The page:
Today, I attended the second half of the 2009 Montana State University College of Business Women’s Circle of Excellence conference, thanks to the lovely invitation by a colleague of my husband’s, Sharyn Sears.
The conference, meant to be an inspirational, networking-promoting, educational event, was small enough to be intimate (there were about 70 participants) and yet charged enough with solid speakers and organic energy from the attendees to be a top-notch conference, and well worth the invested time.
As a mostly-stay-at-home-mom, my opportunities for networking with other driven, professionally talented women can sometimes feel few and far between. Especially living in a small Montana town. So, today’s event was a welcomed way to spend a Friday (while Andrew took care of the kids–thank you Andrew!).
The day began with marketing guru Mary Perry guiding the group through a series of exercises in which we defined ourselves as CEOs of…well…ourselves. She talked about seeing yourself as a brand–assigning things like packaging, tag lines, brand descriptions and position statements to our professional personas. There was a healthy emphasis placed on social media outlets and how these can be used to further our brand.
The dialog about social media continued with an awesome presentation by online marketing expert Shelby Nordhagen of My Business Ideas.com. Shelby covered the ins and outs of blogging, microblogging (Twitter), book mark sites like Delicious, Digg, Stumble Upon and Reddit. In all these workshops, certain reminders emerged like protecting certain elements of personal identity and thinking carefully about comments, photos, etc. that could be used against you in the future (such as when a potential employer Googles you and finds an incriminating photo of you at a friend’s bachelorette party doing something you’d rather a potential employer not see).
Despite all the great things that went on at the conference today, one very disturbing moment occurred which sent a large percentage of the crowd silently reeling in their seats.
A panel of four women–three of them in academia (science) and one in the private sector (ultimately, banking) got around to addressing the issue of balancing work and family. The consensus these women came up with was this: ‘I don’t really care if you have a family or not. I just don’t want to hear you tell me that you have to leave early for your kids’ soccer game. I don’t want to see you putting your family before work.’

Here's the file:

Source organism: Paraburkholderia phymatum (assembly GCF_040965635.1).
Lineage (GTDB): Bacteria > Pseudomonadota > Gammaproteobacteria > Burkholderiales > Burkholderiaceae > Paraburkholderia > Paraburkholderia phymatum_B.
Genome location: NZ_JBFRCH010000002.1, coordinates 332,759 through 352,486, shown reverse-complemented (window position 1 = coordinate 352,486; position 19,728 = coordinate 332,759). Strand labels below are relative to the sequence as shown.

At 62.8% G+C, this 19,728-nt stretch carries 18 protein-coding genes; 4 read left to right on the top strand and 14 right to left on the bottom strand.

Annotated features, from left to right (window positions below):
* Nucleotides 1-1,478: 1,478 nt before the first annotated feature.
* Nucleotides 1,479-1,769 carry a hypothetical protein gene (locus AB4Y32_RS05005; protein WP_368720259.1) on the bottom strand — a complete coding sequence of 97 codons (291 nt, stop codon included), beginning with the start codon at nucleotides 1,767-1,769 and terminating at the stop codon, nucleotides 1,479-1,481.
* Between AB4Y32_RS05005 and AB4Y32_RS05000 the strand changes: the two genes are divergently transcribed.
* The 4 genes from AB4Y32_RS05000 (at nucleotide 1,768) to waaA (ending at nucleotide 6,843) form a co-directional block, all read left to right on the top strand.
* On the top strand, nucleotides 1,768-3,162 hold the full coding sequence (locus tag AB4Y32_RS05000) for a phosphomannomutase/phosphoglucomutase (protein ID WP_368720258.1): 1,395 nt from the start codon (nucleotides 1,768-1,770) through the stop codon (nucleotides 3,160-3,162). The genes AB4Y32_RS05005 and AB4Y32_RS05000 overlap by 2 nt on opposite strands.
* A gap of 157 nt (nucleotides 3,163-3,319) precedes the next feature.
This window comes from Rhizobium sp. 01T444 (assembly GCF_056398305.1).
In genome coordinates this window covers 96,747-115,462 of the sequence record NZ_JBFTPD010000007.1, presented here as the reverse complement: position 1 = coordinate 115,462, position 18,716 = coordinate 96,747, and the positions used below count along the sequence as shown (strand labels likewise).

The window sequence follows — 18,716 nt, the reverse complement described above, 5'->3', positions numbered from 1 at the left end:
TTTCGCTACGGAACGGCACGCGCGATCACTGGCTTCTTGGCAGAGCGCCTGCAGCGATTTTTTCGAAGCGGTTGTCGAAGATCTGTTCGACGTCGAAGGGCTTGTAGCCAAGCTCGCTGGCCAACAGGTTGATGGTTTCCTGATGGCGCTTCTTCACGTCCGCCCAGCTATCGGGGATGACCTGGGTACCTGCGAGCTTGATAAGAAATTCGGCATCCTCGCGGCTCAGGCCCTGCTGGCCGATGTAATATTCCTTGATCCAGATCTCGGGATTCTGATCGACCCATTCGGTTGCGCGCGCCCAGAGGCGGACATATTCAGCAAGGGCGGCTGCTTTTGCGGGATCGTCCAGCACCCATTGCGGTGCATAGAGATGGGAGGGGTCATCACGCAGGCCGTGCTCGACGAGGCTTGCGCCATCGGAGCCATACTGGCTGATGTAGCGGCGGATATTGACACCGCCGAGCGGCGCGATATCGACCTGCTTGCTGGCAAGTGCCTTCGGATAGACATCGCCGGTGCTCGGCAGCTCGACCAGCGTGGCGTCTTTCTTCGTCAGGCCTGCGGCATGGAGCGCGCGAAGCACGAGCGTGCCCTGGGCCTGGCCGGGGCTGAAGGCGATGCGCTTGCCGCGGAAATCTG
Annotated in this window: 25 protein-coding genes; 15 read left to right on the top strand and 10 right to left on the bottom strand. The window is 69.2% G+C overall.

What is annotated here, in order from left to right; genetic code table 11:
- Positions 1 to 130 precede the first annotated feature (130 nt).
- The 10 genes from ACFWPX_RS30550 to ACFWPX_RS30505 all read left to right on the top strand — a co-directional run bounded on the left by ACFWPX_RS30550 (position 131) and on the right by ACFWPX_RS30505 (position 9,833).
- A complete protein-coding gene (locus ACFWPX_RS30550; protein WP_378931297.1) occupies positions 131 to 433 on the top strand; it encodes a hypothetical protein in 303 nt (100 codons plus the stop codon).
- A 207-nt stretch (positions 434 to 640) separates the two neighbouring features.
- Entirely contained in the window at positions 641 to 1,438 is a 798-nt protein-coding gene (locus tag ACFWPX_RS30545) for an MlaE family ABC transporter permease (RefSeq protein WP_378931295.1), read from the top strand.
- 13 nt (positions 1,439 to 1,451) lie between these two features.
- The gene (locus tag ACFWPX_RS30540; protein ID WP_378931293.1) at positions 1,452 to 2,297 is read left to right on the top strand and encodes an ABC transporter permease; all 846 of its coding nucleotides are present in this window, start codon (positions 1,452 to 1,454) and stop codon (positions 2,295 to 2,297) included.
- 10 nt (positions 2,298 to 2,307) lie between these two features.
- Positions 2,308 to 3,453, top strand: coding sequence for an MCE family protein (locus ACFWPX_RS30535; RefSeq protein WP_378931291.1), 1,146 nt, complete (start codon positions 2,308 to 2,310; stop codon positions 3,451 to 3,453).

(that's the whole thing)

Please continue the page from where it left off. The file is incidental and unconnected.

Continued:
Brenda Davis, renowned former Johnson and Johnson executive, and planning/policy professional in various political venues, spoke up right away, defending the approach she reportedly employed while hanging out in the upper echelons of J&J. She said she always made every effort she could to support women in the workplace who also had children/family to tend to. Her theory was, pay it forward now (ie. maintain a bit of flexibility with your employees who are trying their darnedest to do well in their jobs as well as their all-important parenting roles) and trust that in a few years, you will reap the benefits via your employee’s loyalty and hard work.
After the panel discussion was over, I participated in several conversations with other conference attendees (women mostly in my same age group) who were equally shell-shocked at the position collectively taken by the panel members. These women, by the way, were not necessarily mothers. Worst of all, there were undergraduate female students in the room. I hated to think what impression they took away from that session: perhaps, ‘”if I hope to go into business, I better not plan on maintaining any sort of decent commitment to my family. Work must always come first…”
Thankfully, Brenda Davis reappeared for the closing keynote talk. And she totally rocked it.
As Ms. Davis spent an hour expounding upon her personal and professional history, which included being responsible for 1/4 of the U.S. budget at the age of twenty-eight via her work on the U.S. Senate Committee on the Budget, she made note several times of the high degree of committment she maintained to her family. In fact, while interviewing for one of her many high profile jobs, she even brought the issue of her daughters up in an interview. Her girls, then 2 and 4-years-old, maintained the #1 priority spot in her life, and she made sure her future supervisor knew there would be times when she would leave the office early with the intent to be with her children for some special event, in exchange for working late at night after her kids were in bed.
Now, criticise this however you like, but, I for one was thoroughly inspired by this female executive tycoon’s ability to succeed in the business world and do a seemingly damned good job in her role as a mother.
All-in-all, it was a good conference and, at the end of the day, I was happy to return home to the cacophony of three spunky kids, dinner on the table, and a lovely bouquet of fresh-cut flowers on the kitchen counter.